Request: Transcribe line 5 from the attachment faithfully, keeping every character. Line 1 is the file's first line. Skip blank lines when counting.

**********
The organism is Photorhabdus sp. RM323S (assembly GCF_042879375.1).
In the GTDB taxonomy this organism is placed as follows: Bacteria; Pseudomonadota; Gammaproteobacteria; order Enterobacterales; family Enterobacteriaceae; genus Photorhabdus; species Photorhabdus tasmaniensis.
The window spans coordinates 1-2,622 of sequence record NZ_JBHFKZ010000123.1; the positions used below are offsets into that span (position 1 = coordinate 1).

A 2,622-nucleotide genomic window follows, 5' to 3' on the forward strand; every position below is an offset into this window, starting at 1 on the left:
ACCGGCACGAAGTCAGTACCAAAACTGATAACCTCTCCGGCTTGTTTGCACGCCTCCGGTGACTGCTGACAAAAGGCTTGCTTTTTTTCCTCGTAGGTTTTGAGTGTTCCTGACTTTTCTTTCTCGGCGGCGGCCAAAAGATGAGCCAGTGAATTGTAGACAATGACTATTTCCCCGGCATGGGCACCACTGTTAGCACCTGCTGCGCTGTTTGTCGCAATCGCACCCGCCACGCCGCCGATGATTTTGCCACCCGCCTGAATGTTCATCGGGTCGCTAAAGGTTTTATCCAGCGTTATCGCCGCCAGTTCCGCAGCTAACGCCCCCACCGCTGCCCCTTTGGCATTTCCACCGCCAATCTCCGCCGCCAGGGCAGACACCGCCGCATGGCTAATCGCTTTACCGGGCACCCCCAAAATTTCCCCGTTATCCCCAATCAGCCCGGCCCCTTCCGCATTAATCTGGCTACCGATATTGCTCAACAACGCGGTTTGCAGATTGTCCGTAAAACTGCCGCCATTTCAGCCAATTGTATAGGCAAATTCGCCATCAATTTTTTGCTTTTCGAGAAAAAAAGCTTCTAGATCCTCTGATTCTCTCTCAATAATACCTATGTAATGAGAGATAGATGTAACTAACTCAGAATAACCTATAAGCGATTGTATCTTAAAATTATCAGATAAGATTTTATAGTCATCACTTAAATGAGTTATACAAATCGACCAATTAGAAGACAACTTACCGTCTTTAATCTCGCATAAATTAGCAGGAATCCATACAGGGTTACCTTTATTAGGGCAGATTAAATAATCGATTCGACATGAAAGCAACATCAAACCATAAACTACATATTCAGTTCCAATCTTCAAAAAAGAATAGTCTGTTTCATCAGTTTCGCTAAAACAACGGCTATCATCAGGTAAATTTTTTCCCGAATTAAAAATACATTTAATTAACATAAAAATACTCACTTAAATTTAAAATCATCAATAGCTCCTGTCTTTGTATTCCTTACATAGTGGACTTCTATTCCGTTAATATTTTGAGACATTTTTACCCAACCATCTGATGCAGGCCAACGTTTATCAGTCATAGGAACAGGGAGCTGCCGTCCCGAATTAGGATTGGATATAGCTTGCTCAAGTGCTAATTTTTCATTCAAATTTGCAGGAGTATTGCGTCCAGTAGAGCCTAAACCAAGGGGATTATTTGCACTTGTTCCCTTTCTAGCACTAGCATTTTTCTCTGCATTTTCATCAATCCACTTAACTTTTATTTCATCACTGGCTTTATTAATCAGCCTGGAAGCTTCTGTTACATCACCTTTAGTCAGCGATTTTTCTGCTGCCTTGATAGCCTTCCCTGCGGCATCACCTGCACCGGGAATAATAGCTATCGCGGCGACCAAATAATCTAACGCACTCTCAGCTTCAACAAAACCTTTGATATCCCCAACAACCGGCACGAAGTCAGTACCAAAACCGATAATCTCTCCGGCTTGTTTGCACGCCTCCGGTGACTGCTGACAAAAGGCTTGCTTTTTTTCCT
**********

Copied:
ACCGGCACGAAGTCAGTACCAAAACTGATAACCTCTCCGGCTTGTTTGCACGCCTCCGGTGACTGCTGACAAAAGGCTTGCTTTTTTTCCTCGTAGGTTTTGAGTGTTCCTGACTTTTCTTTCTCGGCGGCGGCCAAAAGATGAGCCAGTGAATTGTAGACAATGACTATTTCCCCGGCATGGGCACCACTGTTAGCACCTGCTGCGCTGTTTGTCGCAATCGCACCCGCCACGCCGCCGATGATTTTGCCACCCGCCTGAATGTTCATCGGGTCGCTAAAGGTTTTATCCAGCGTTATCGCCGCCAGTTCCGCAGCTAACGCCCCCACCGCTGCCCCTTTGGCATTTCCACCGCCAATCTCCGCCGCCAGGGCAGACACCGCCGCATGGCTAATCGCTTTACCGGGCACCCCCAAAATTTCCCCGTTATCCCCAATCAGCCCGGCCCCTTCCGCATTAATCTGGCTACCGATATTGCTCAACAACGCGGTTTGCAGATTGTCCGTAAAACTGCCGCCATTTCAGCCAATTGTATAGGCAAATTCGCCATCAATTTTTTGCTTTTCGAGAAAAAAAGCTTCTAGATCCTCTGATTCTCTCTCAATAATACCTATGTAATGAGAGATAGATGTAACTAACTCAGAATAACCTATAAGCGATTGTATCTTAAAATTATCAGATAAGATTTTATAGTCATCACTTAAATGAGTTATACAAATCGACCAATTAGAAGACAACTTACCGTCTTTAATCTCGCATAAATTAGCAGGAATCCATACAGGGTTACCTTTATTAGGGCAGATTAAATAATCGATTCGACATGAAAGCAACATCAAACCATAAACTACATATTCAGTTCCAATCTTCAAAAAAGAATAGTCTGTTTCATCAGTTTCGCTAAAACAACGGCTATCATCAGGTAAATTTTTTCCCGAATTAAAAATACATTTAATTAACATAAAAATACTCACTTAAATTTAAAATCATCAATAGCTCCTGTCTTTGTATTCCTTACATAGTGGACTTCTATTCCGTTAATATTTTGAGACATTTTTACCCAACCATCTGATGCAGGCCAACGTTTATCAGTCATAGGAACAGGGAGCTGCCGTCCCGAATTAGGATTGGATATAGCTTGCTCAAGTGCTAATTTTTCATTCAAATTTGCAGGAGTATTGCGTCCAGTAGAGCCTAAACCAAGGGGATTATTTGCACTTGTTCCCTTTCTAGCACTAGCATTTTTCTCTGCATTTTCATCAATCCACTTAACTTTTATTTCATCACTGGCTTTATTAATCAGCCTGGAAGCTTCTGTTACATCACCTTTAGTCAGCGATTTTTCTGCTGCCTTGATAGCCTTCCCTGCGGCATCACCTGCACCGGGAATAATAGCTATCGCGGCGACCAAATAATCTAACGCACTCTCAGCTTCAACAAAACCTTTGATATCCCCAACAACCGGCACGAAGTCAGTACCAAAACCGATAATCTCTCCGGCTTGTTTGCACGCCTCCGGTGACTGCTGACAAAAGGCTTGCTTTTTTTCCT